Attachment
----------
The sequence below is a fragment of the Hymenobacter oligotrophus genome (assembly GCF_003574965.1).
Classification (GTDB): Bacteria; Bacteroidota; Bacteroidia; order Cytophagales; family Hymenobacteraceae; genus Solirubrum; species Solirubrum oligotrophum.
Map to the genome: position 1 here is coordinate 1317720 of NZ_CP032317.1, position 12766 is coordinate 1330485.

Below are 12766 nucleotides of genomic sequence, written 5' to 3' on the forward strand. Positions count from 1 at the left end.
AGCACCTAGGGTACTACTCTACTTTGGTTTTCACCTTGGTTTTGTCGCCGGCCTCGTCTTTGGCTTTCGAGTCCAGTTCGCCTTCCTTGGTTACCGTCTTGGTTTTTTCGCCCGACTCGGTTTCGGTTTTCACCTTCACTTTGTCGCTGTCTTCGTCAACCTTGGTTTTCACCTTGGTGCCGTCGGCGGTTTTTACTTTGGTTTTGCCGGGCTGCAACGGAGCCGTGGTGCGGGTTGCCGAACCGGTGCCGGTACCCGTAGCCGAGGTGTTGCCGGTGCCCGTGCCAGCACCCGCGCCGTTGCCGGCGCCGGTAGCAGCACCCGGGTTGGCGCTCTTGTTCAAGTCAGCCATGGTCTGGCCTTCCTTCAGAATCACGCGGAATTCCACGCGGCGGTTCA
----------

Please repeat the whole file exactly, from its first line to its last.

The sequence below is a fragment of the Hymenobacter oligotrophus genome (assembly GCF_003574965.1).
Classification (GTDB): Bacteria; Bacteroidota; Bacteroidia; order Cytophagales; family Hymenobacteraceae; genus Solirubrum; species Solirubrum oligotrophum.
Map to the genome: position 1 here is coordinate 1317720 of NZ_CP032317.1, position 12766 is coordinate 1330485.

Below are 12766 nucleotides of genomic sequence, written 5' to 3' on the forward strand. Positions count from 1 at the left end.
AGCACCTAGGGTACTACTCTACTTTGGTTTTCACCTTGGTTTTGTCGCCGGCCTCGTCTTTGGCTTTCGAGTCCAGTTCGCCTTCCTTGGTTACCGTCTTGGTTTTTTCGCCCGACTCGGTTTCGGTTTTCACCTTCACTTTGTCGCTGTCTTCGTCAACCTTGGTTTTCACCTTGGTGCCGTCGGCGGTTTTTACTTTGGTTTTGCCGGGCTGCAACGGAGCCGTGGTGCGGGTTGCCGAACCGGTGCCGGTACCCGTAGCCGAGGTGTTGCCGGTGCCCGTGCCAGCACCCGCGCCGTTGCCGGCGCCGGTAGCAGCACCCGGGTTGGCGCTCTTGTTCAAGTCAGCCATGGTCTGGCCTTCCTTCAGAATCACGCGGAATTCCACGCGGCGGTTCA